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Expedia sells stake in Chinese travel service

NEW YORK (AP) — Expedia sold its entire stake in eLong, a Chinese travel service, to a group of businesses based in China for roughly $671 million.

The news sent shares of the online travel company up more than 5 percent in midday trading Friday.

Before the market opened, Bellevue, Washington-based Expedia said that it had sold its 62.4 percent share in eLong to a group that includes Ctrip.com International Ltd., Keystone Lodgings Holdings Ltd., Plateno Group Ltd. and Luxuriant Holdings Ltd. The company said the transaction closed Friday.

Separately, Shanghai-based Ctrip, said it had acquired a 37.6 percent stake in eLong for roughly $400 million.

Expedia’s ties to eLong date back to 2004, when its parent company, IAC/InteractiveCorp, bought 30 percent of the company. IAC spun off Expedia with eLong the next year, and Expedia later acquired a larger share of eLong in an attempt to profit from a growing appetite for travel in China.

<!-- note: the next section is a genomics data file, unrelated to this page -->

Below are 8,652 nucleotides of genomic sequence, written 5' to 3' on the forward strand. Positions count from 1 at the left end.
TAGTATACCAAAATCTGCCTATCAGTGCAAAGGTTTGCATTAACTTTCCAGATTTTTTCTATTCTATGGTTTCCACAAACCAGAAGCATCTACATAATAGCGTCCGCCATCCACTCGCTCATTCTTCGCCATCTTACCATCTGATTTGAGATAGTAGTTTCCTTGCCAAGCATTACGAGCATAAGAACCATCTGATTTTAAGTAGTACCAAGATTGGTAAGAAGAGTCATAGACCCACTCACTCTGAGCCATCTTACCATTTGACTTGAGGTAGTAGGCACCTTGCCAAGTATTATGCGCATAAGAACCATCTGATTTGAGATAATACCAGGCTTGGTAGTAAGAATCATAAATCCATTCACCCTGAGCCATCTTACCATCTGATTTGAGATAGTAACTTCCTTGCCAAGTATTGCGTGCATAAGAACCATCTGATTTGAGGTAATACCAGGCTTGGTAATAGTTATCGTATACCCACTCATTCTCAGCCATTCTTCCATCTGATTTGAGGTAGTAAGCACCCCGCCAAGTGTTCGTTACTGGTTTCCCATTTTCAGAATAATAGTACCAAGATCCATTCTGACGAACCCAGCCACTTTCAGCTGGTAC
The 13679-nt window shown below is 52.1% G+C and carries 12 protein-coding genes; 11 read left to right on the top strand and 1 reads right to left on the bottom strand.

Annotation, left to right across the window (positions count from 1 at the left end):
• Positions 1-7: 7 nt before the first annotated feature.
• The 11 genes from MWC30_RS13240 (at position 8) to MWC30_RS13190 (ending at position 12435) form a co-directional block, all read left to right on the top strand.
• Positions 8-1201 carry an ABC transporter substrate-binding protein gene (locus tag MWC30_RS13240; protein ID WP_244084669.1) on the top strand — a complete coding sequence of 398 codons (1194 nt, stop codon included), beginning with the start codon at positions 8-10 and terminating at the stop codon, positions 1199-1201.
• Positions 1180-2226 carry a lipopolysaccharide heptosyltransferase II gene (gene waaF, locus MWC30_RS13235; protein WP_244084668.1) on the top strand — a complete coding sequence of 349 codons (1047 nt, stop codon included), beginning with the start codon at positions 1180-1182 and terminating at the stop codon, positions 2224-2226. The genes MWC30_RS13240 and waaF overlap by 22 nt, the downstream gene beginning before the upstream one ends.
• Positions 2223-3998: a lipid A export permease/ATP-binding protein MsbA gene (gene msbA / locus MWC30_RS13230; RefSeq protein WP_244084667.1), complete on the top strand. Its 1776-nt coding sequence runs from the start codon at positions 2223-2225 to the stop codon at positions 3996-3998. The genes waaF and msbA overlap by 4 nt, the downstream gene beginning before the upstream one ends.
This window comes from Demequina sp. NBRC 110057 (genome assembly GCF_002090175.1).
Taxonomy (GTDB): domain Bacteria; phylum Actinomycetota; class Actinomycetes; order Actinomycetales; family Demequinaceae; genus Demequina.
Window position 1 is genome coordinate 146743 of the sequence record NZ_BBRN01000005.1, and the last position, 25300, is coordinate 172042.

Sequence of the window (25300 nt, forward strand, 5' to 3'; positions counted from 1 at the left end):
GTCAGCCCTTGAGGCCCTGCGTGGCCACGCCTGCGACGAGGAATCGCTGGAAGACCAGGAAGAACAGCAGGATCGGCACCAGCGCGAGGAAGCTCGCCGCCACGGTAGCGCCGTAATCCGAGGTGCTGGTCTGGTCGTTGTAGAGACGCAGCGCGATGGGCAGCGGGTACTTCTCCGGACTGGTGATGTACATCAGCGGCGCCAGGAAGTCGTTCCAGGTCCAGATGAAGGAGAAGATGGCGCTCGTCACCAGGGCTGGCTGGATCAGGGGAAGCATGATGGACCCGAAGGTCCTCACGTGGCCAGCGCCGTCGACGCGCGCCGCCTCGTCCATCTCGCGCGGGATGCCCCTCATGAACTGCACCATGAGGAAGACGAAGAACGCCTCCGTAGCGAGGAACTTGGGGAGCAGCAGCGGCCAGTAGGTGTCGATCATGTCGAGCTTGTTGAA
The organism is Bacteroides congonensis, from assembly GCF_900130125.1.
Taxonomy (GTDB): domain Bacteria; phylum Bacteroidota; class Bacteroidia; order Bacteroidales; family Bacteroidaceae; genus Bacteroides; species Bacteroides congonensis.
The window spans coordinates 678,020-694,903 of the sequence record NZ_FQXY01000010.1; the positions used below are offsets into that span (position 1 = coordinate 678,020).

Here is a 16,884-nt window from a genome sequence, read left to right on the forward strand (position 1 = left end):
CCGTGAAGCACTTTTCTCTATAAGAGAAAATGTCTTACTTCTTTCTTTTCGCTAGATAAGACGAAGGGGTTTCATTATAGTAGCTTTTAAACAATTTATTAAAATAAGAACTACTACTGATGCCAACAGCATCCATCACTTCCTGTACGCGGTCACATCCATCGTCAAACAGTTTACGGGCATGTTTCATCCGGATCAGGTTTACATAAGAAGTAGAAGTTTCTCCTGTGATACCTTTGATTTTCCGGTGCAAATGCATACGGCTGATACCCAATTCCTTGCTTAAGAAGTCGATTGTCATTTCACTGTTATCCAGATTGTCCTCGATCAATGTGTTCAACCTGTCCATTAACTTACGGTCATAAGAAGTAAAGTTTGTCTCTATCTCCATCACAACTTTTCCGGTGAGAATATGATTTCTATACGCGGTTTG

But eLong eventually became a drag on Expedia’s profits. In a note to clients, Scott Devitt, an analyst at Stifel Nicolaus & Co., said eLong took a $33.3 million cut out of Expedia’s first-quarter adjusted earnings before expenses. He estimates the sale of eLong should boost Expedia’s adjusted earnings before expenses by $85 million this year.

Devitt called the move “a positive step for Expedia, as the eLong subsidiary was facing intensifying competitive pressure and increasing investments to maintain bookings growth.”

Until the announcement on Friday, Expedia had been more of a buyer than a seller. In February, it announced plans to buy Orbitz, a rival travel site, for approximately $1.33 billion. In January, it announced an agreement to buy Travelocity for $280 million, months after saying that it would spend $658 million on Australia’s Wotif.com Holdings Ltd. Wotif gives Expedia a broader entry into the Asia-Pacific region.

Expedia’s stock was up $5.84 to $111.73 in midday Friday after rising to a 52-week high of $115 earlier in the session. Over the past year, its shares have traded as low as $70.19, according to the data provider FactSet. Ctrip’s U.S.-listed depository shares soared $9.52, or 13 percent, to $81.49.

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